Yes, Exxon finds and refines oil, but that doesn’t even begin to describe the depth and breadth of the company’s exospheric revenue production.
In a dynamic corporate landscape forever dependent on “creative destruction”- today’s innovation improving on yesterday’s, and/or rendering it obsolete- ExxonMobil (NYSE:XOM) and its antecedents have managed to stay powerful and influential for well over a century. Today, the Irving, Texas-based ExxonMobil regularly flip-flops with Cupertino, Calif.'s Apple (Nasdaq:AAPL) on the list of the two largest corporations in the world as measured by market capitalization.
Founded as Standard Oil in 1870, the company that would one day become ExxonMobil soon grew so large that the United States Supreme Court ordered it dissolved into 30-odd smaller companies. Standard Oil was so dominant that the successor of several other of those smaller companies, San Ramon, Calif.'s Chevron (NYSE:CVX), also ranks today among the 10 largest companies on Earth by market cap.
For a monolithic corporation that operates extensively on every populated continent, ExxonMobil’s structure is remarkably streamlined. The company has just three major business divisions, each with separate headquarters: Upstream (based in Houston), Downstream (suburban Washington, D.C.), and Chemical (Houston again).
Eighty Percent of Profit
“Upstream” in this context is a petroleum industry term, referring to exploring for and producing oil before it enters the “stream,” i.e. gets transported to the refinery/processing plant. Upstream is also the core of ExxonMobil’s business, accounting for 80 cents of every dollar the company earns. Why are Upstream operations so important, and so lucrative? ExxonMobil has a tremendous competitive advantage that’s hard to assail. Only a handful of companies have both the capital and the technological capabilities to perform the arduous work of extracting crude oil from such diverse strata as the loose Athabasca oil sands, the ocean floor hundreds of feet below Russia’s Kara Sea or subterranean miles of inhospitable Western European rock.
Even though Downstream operations are dwarfed by ExxonMobil’s Upstream division, the company is still by far the largest oil refiner on the planet, with 32 refineries throughout North America, Europe, Asia, the Pacific and the Middle East. Perhaps just as surprisingly, the typical consumer’s interaction with ExxonMobil- filling one’s tank at the local franchised retail outlet- represents only a small part of downstream activity. In addition to its automotive products, the company also makes industrial lubricants that literally grease the wheels of commerce across multiple sectors. While you might not ever be personally responsible for the upkeep of a wind turbine or mining shovel, the people who are will spend millions of dollars daily on Mobil-branded gear oils and more.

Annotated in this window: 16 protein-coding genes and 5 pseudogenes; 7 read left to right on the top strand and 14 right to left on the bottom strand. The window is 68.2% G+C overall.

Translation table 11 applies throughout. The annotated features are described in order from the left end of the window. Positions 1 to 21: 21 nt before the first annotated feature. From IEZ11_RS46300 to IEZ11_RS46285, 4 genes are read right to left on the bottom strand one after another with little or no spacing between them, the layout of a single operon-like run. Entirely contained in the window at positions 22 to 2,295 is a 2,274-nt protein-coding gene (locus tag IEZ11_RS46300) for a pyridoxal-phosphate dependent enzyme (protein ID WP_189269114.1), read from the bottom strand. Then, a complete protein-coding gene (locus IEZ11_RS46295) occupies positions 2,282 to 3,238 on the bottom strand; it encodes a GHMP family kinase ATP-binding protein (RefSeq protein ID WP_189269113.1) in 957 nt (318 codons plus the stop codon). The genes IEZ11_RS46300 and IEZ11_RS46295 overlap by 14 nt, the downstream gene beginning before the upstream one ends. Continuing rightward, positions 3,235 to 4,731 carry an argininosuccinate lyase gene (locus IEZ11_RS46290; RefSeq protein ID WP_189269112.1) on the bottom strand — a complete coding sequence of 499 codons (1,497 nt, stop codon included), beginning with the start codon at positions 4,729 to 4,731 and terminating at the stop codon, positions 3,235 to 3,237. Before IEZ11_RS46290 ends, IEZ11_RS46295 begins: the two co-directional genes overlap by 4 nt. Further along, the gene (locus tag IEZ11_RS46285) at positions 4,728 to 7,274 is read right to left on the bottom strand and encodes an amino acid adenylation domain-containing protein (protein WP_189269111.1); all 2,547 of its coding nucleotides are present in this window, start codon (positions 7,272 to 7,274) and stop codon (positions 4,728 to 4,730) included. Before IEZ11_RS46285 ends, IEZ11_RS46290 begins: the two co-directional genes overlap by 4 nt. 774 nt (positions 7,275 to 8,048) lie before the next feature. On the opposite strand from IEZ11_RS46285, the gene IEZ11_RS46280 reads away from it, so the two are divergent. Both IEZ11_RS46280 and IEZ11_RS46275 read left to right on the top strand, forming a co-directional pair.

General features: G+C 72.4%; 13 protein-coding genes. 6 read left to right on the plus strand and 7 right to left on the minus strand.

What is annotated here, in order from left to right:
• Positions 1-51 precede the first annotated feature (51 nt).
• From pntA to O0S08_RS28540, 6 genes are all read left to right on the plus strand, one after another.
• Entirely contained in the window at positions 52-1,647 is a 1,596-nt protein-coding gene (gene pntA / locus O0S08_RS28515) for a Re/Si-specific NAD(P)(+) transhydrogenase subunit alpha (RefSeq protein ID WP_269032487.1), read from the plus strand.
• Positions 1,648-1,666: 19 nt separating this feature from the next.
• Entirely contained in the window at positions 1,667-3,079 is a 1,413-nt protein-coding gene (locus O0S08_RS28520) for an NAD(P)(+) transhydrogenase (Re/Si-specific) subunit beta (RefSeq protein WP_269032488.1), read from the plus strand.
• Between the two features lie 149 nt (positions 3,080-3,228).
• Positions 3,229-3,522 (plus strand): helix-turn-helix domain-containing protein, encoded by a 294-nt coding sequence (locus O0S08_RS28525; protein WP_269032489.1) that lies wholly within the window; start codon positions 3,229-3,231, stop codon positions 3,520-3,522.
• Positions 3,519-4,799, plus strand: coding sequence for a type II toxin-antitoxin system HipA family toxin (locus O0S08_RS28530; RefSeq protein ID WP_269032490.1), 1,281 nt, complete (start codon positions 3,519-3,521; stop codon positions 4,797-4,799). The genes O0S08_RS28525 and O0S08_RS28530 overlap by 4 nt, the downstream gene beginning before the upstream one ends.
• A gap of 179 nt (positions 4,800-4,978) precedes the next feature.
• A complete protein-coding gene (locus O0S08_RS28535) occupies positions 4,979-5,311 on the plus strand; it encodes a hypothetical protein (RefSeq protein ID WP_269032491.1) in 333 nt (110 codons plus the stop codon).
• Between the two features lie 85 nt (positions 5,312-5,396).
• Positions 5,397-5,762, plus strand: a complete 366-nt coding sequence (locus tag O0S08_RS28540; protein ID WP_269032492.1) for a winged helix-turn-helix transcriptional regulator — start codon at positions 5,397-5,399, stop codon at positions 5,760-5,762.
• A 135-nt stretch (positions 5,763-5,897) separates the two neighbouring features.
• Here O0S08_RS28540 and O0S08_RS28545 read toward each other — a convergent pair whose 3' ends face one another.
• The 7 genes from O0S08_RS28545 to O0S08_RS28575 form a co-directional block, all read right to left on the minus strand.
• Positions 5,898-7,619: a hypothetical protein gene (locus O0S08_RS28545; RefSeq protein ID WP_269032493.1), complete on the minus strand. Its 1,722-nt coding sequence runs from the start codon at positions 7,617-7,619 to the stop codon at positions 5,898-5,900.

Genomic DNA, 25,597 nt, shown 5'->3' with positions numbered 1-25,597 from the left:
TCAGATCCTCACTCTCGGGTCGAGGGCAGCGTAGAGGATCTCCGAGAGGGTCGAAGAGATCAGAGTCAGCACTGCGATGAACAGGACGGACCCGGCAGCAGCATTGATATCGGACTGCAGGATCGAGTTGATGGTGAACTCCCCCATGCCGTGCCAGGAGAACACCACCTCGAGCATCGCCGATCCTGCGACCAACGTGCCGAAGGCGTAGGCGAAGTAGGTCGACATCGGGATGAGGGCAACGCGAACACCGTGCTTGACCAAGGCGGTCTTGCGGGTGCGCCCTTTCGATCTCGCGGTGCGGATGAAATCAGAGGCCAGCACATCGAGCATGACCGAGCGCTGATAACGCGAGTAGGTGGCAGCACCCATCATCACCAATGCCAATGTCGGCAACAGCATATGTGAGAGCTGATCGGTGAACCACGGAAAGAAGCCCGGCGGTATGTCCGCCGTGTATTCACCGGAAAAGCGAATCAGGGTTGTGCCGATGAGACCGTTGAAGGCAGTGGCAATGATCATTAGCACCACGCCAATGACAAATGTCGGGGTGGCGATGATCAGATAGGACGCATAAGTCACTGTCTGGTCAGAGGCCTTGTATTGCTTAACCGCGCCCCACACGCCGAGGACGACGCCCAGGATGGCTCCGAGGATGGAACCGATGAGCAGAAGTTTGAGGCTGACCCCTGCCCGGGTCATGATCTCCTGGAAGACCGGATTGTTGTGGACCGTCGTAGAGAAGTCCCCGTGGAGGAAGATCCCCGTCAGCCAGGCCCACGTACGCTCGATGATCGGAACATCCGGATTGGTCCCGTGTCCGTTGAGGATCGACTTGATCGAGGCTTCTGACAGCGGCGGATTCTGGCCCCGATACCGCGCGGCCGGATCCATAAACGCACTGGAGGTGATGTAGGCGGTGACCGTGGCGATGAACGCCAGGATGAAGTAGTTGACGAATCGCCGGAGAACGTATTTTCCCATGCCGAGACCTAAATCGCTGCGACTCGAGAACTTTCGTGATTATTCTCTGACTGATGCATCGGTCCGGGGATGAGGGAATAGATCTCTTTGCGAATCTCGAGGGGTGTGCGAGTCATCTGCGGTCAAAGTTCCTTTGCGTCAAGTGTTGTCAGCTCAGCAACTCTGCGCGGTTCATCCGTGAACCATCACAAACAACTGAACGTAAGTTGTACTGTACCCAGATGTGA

Just Three Tankers
That Exxon lists separate Upstream and Downstream operations, but no Midstream (another industry term) shows that the company finds it more economical to let third parties handle the business of operating the pipelines, barges, tankers and trucks that get the crude oil to its Exxon-owned downstream destinations. And if mention of that makes you wonder what thus became of the infamous "Exxon Valdez," the oil tanker responsible for one of the world's worst oil spills, and the rest of the corporate fleet, ExxonMobil does maintain a small and unpublicized privately-owned subsidiary that operates a grand total of three tankers which travel up and down the North Pacific coast. As for the Valdez itself, after being rechristened several times, it was sold for scrap and dismantled in India in 2012.
ExxonMobil doesn’t exhibit the kind of gluttonous appetite that renders other huge companies slothful. Despite the company's size, it’s unafraid to rid itself of assets that don’t produce, or don’t produce enough, revenue. In 2012 the company sold some of its Upstream oil claims in Norway and Angola, and also freed up funds by selling tens of millions of dollars’ worth of Downstream holdings in Latin America and East Asia. In the last decade ExxonMobil has divested no fewer than 22,000 service stations.
That leaves ExxonMobil’s Chemical operations, which earn the company on average nearly $4 billion a year. The polyester fibers in your flame-retardant clothing and the polyethylene in your bottles and packaging films come from somewhere, and chances are good that somewhere is owned and operated by ExxonMobil. While few of us think twice about p-xylene (a major component in upholstery fabrics, x-ray film and toiletry containers), those who do are dependent on ExxonMobil’s internal supply chain: the company is the world’s largest manufacturer of both p-xylene and the compound it derives from, the ubiquitous benzene, found in countless industrial applications.
The Bottom Line
How do you create a lasting, globally dominant company? First, notice that an economy previously dependent on ambergris and coal could be transformed by a new and plentiful source of energy- in this case, hydrocarbons. Second, be the first to market and expand aggressively. Nearly a century and a half later, you’ll have the largest (by some measure) company in the world- one that boasts countless consecutive years of profitability, no fewer than 31 straight years of dividend increases and no signs of slowing down.